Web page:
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A DARING RAID.
tion and excitement. Two thousand cattle, which had been brought on for the use of the Army of the Potomac, were feeding near Coggin's Point, on the James River, guarded by two regiments of cavalry, on which Wade Hampton, with W. F. H. Lee's cavalry division and two other brigades, suddenly pounced and carried off the whole, together with several prisoners.
Starting from Ream's Station, this force had passed around our extreme left, and got in the rear of the army, and yet with such secrecy and celerity did it move, that though hotly pursued, it succeeded in reaching the rebel lines again with
all its booty
CHAPTER X X XV.
RAVAGING OF THE SHENANDOAH VALLEY-SHERIDAN'S DISPATCH-HIS NEW
OF WESTERN VIRGINIA AND OF THE NINETEENTH CORPS-RETREAT OF THE
WHOLE ARMY-SHERIDAN AT WINCHESTER-HIS APPROACH TO THE FIELD
HIS SUDDEN ARRIVAL AND STIRRING APPEALS-FORMS A NEW LINE OF
BATTLE-REPULSE OF THE ENEMY-ADVANCE OF HIS LINE--THE ENEMY'S
THE GENERALSIIIP AND PERSONAL POWER OF SHERIDAN-THE REBELS ABANDON THE VALLEY-HATCHER'S RUN-GRANT FAILS TO TURN THE KEBEL RIGHT-BUTLER'S DEMONSTRATION NORTH OF THE JAMES-DESTRUCTION OF THE RAM ALBEMARLE BY LIEUTENANT CUSHINGTHE REBELS IN CANADA RAID ON ST. ALBANS, VERMONT.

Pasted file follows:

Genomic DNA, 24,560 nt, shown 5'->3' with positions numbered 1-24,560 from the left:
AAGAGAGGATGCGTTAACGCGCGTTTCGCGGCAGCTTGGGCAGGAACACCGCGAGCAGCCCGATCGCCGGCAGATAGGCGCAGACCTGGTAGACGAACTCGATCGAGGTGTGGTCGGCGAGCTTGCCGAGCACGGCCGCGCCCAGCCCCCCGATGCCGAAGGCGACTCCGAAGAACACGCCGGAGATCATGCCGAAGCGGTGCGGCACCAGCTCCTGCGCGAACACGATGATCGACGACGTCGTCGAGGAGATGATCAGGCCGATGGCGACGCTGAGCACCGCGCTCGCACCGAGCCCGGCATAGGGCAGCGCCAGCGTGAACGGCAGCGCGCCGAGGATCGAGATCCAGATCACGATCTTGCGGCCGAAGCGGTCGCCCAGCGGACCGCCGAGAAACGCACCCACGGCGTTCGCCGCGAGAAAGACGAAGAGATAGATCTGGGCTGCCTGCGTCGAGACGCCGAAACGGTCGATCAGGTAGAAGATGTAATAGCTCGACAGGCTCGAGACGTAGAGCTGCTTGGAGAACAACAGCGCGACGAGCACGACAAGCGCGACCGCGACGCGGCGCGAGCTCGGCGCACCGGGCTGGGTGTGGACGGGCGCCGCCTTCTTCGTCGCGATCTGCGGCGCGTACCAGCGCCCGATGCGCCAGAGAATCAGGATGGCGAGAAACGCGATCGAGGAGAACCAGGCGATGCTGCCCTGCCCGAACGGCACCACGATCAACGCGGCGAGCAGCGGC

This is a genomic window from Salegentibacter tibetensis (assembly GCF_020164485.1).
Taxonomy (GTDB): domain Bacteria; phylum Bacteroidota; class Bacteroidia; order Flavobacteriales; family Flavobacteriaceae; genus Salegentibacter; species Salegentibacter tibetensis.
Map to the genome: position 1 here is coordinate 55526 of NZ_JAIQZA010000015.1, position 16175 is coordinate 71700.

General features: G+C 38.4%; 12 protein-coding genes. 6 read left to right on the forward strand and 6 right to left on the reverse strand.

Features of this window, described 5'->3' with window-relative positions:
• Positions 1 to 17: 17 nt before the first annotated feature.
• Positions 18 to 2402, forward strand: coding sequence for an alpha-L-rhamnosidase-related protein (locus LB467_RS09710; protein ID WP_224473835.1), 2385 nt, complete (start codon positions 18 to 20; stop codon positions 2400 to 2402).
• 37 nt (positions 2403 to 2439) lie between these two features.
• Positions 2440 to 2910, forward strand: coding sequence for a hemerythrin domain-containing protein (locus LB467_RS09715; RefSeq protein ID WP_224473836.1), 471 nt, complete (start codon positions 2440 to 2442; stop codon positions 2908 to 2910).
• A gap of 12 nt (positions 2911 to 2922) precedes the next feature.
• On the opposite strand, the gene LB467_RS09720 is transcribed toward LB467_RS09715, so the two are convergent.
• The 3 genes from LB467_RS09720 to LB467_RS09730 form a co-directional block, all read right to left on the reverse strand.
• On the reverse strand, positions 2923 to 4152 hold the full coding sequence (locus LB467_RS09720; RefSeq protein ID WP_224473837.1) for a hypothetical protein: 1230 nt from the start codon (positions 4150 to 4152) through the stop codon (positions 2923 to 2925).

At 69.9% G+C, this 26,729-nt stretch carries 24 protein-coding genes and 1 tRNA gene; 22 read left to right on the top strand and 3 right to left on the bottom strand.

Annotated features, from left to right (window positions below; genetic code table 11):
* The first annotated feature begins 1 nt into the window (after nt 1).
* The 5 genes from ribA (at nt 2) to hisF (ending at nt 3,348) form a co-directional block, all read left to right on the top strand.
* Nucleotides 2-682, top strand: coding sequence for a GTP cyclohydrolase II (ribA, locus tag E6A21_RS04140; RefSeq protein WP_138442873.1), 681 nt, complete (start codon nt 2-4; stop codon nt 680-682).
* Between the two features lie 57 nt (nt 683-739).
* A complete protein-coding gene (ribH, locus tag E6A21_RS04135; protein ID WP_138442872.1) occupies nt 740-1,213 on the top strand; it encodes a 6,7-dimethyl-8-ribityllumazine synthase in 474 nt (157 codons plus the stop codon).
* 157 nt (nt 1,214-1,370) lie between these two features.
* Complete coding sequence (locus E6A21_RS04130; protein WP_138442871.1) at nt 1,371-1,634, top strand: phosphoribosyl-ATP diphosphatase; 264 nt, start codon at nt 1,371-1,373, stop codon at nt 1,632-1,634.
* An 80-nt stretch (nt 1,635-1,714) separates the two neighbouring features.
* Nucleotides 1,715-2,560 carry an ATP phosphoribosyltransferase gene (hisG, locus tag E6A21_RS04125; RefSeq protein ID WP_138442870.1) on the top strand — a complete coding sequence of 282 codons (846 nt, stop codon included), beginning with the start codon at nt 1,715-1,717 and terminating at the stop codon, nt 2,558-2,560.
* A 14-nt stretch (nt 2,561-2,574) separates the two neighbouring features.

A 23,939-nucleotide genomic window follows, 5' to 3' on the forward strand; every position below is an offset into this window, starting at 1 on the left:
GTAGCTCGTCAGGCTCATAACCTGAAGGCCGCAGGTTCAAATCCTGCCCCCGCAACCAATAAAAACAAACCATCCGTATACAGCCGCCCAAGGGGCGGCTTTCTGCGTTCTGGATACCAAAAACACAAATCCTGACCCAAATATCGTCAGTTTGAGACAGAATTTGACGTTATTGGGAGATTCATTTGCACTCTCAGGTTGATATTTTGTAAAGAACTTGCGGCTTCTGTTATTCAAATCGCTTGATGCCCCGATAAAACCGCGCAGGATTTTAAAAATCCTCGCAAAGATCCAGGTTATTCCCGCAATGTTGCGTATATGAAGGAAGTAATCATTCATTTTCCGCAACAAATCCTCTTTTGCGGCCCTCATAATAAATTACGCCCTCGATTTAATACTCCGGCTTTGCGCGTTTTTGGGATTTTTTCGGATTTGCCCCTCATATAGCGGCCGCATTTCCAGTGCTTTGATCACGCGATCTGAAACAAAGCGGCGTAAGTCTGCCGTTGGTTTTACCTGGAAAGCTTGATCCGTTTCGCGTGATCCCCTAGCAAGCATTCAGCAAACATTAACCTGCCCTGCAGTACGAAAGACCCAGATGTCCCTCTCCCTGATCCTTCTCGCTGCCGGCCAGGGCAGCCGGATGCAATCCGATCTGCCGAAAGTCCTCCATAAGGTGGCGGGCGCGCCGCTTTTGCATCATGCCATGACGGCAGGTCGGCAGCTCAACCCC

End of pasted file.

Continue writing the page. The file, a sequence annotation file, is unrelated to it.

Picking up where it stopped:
YHERIDAN when he fell back from the pursuit of Early
took position on the north side of Cedar Creek, near Strasburg. But in his advance and retreat he had ravaged the country with a ruthlessness that reminds one of the old, barbaric wars.
How much of this destruction of private property is chargeable to the Secretary of War, from whom 'he received his orders, and how much to himself, we are unable to say, but it is a lasting disgrace to its authors whoever they were. The following is his own account of what he did, and the reasons which actuated him:
“ WOODSTOCK, VIRGINIA, October 7, 1864-9 P. M. Lieutenant-General U. S. Grant:
I have the honor to report my command at this point to-night. I commienced moving back from Port Republic, Mount Crawford, Bridgewater, and Harrisonburg yesterday morning. The grain and forage in advance of those points had previously been destroyed. In moving back to this point 494
the whole country from the Blue Ridge to the North Mountain has been made entirely untenable for a rebel arnıy. I have destroyed over two thousand barns filled with wheat, and hay, and farming implements, over seventy mills filled with flour and wheat; have driven in frout of the army over four thousand head of stock, and bare killed and issued to the troops not less than three thousand sheep. This destruction embraces the Luray Valley and Little Fort Valley, as well as the main Valley. A large number of horses have been